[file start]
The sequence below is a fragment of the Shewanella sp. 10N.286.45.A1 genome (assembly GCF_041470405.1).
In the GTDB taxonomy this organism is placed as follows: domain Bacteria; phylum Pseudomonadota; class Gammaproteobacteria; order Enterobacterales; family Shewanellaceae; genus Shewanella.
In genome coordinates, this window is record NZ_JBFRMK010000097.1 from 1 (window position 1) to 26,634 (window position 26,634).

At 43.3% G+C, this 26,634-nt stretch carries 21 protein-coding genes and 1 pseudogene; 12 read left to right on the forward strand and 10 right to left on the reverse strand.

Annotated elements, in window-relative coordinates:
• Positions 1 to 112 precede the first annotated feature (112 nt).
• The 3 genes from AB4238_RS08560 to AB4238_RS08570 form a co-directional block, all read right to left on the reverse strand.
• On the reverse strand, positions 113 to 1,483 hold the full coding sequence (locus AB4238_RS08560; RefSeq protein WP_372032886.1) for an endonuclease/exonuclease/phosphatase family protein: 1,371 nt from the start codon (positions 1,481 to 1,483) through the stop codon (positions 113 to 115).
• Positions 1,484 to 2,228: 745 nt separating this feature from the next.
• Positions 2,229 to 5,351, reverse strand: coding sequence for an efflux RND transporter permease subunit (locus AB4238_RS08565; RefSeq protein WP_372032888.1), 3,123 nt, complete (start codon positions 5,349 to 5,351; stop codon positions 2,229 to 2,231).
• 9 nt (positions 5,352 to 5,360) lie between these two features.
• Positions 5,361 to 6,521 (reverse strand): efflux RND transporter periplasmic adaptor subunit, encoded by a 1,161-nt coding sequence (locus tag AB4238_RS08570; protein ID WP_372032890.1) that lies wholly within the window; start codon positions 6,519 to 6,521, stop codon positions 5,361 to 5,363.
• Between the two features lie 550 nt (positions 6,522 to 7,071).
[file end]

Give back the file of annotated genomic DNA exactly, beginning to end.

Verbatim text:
The sequence below is a fragment of the Shewanella sp. 10N.286.45.A1 genome (assembly GCF_041470405.1).
In the GTDB taxonomy this organism is placed as follows: domain Bacteria; phylum Pseudomonadota; class Gammaproteobacteria; order Enterobacterales; family Shewanellaceae; genus Shewanella.
In genome coordinates, this window is record NZ_JBFRMK010000097.1 from 1 (window position 1) to 26,634 (window position 26,634).

At 43.3% G+C, this 26,634-nt stretch carries 21 protein-coding genes and 1 pseudogene; 12 read left to right on the forward strand and 10 right to left on the reverse strand.

Annotated elements, in window-relative coordinates:
• Positions 1 to 112 precede the first annotated feature (112 nt).
• The 3 genes from AB4238_RS08560 to AB4238_RS08570 form a co-directional block, all read right to left on the reverse strand.
• On the reverse strand, positions 113 to 1,483 hold the full coding sequence (locus AB4238_RS08560; RefSeq protein WP_372032886.1) for an endonuclease/exonuclease/phosphatase family protein: 1,371 nt from the start codon (positions 1,481 to 1,483) through the stop codon (positions 113 to 115).
• Positions 1,484 to 2,228: 745 nt separating this feature from the next.
• Positions 2,229 to 5,351, reverse strand: coding sequence for an efflux RND transporter permease subunit (locus AB4238_RS08565; RefSeq protein WP_372032888.1), 3,123 nt, complete (start codon positions 5,349 to 5,351; stop codon positions 2,229 to 2,231).
• 9 nt (positions 5,352 to 5,360) lie between these two features.
• Positions 5,361 to 6,521 (reverse strand): efflux RND transporter periplasmic adaptor subunit, encoded by a 1,161-nt coding sequence (locus tag AB4238_RS08570; protein ID WP_372032890.1) that lies wholly within the window; start codon positions 6,519 to 6,521, stop codon positions 5,361 to 5,363.
• Between the two features lie 550 nt (positions 6,522 to 7,071).